Kasavin parses press, publisher, developer relations

PAX 2010: Former GameSpot editor-in-chief, Red Alert 3 producer, and 2K Games publishing producer talks about the interaction between the three game-industry factions.

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Who was there: Former GameSpot editor-in-chief, EALA line producer, 2K Games publishing producer, and current Supergiant Games creative director Greg Kasavin.

What he talked about: Greg Kasavin gets around. GameSpot's onetime editorial leader, Kasavin left the games journalism beat after 10 years in 2007 to join Electronic Arts' LA studio, first ushering Command & Conquer 3: Tiberium Wars to the finish line and then contributing to C&C: Red Alert 3's development. With EALA's operations in flux following Red Alert 3's lukewarm reviews, Kasavin left the publisher in 2009 to join 2K Games' publishing arm, overseeing teams that included Yager's Spec Ops: The Line.

Just this week, Kasavin moved on to his new role at startup Supergiant Games, which is developing the action role-playing game Bastion. Nonetheless, he took the time to take the 2010 Penny Arcade Expo stage and recount his experiences in a session titled "Memoirs of a Triple Agent." After a brief rundown of his various roles in the game industry up to this point, Kasavin kicked off his talk by noting that there exists a substantial amount of misconception and animosity between the fields of game journalism, development, and publishing that he'd like to shed light on and hopefully dispel.

GameSpot editor emeritus and newly minted Supergiant Games creative director Greg Kasavin.

Kasavin noted that the game journalism field is often chaotic and intense, and throughout the course of his career at GameSpot, he never quite felt like he had things under control. Offering a quick tutorial on how to break into the games press, he said that working for free by playing games, writing up or filming impressions, and building an audience is the best way to gain the attention of the various outlets.

He also hit upon a theme that stretched throughout his presentation, the idea that the best way to achieve success is by cultivating a reputation of transparency and accountability while exhibiting an intense work ethic. He also noted that it isn't a particularly good idea to simply drop whatever else is going on in life to launch a gaming journalism career, saying, "If you can't juggle the work, then you're probably not a good fit."

As for industry relations, Kasavin said that the press and developers are often on the best of terms between the three factions. This is because of the admiration that the press often feels for the people who make their favorite games, and the appreciation developers have for the attention they get from people who write about their games.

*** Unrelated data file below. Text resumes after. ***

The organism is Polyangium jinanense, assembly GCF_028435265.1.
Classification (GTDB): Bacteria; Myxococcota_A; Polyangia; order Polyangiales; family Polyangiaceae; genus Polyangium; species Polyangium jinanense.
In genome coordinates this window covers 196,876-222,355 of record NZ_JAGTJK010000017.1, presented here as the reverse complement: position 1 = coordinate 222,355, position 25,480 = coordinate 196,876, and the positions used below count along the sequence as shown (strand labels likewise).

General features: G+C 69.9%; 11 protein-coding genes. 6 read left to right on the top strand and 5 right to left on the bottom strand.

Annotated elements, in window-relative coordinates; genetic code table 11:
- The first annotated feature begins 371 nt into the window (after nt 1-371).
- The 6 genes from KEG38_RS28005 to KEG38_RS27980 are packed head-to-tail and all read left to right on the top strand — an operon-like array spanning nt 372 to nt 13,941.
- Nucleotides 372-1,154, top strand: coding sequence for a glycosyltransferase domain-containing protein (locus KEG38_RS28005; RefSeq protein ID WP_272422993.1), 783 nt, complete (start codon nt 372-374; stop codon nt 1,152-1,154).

However, this bond can be a cause for concern, he said, due to the possibility for a conflict of interest that exists. Kasavin said that he intentionally segmented himself off from the development community while at GameSpot, because it is much more difficult to give an honest assessment of a game when the writer is friends with the developer. He noted that the press's first responsibility is to its audience, not the development community. Ultimately, this is the best tack to pursue, he said, because the audience will appreciate the press's coverage more, while the development community will respect the principles behind it.

Of course, making friends isn't exactly an easy task for the press, because publishers work diligently to restrict writers' access to those who actually make the games. The motivation behind this mentality, Kasavin said, is that publishers often fear what a developer may say that could reflect poorly or be twisted in such a way to reflect poorly on the game in question.

Supergiant Games' Bastion is expected to be complete next summer. No publisher has been announced for the project yet.

Publishers, he noted, have a love-hate relationship with the press. "They will love you when you give their games 9s and 10s, but in general, the interaction is very tense," he said, emphasizing that publishers often only see this as a business. And because the press's critical opinion can lead to diminished sales, publishers are under a good deal of pressure to manipulate critics into giving the best scores to games.

For the press, the way to approach publisher relations is through a "gentle but firm" attitude, while also standing in a defensible position. It also helps to understand that a publisher's PR department is often under a good deal of stress, as they are often seen as the reason that a game is given high or low marks, regardless of the actual quality of the game.

Kasavin's talk then shifted to his experience working on the development side of things for EALA. He noted that the development scene has long since left its humble beginnings of small teams and small budgets, but the industry as it operates now lacks balance. "People are crunching themselves to death," he said, referencing long work hours without reprieve. He also bemoaned the fact that development teams are getting quite large, and it is very difficult to control the interaction of people on that scale.

But for those who want to break in to game development, he again returned to the concept of initially doing the work for free, taking a game engine such as Unreal or Starcraft II's level editor and simply making levels. He said that building mods and the like is the best way to circumvent the catch-22 scenario of needing experience to land a job in the industry, but needing a job in the industry to get that experience.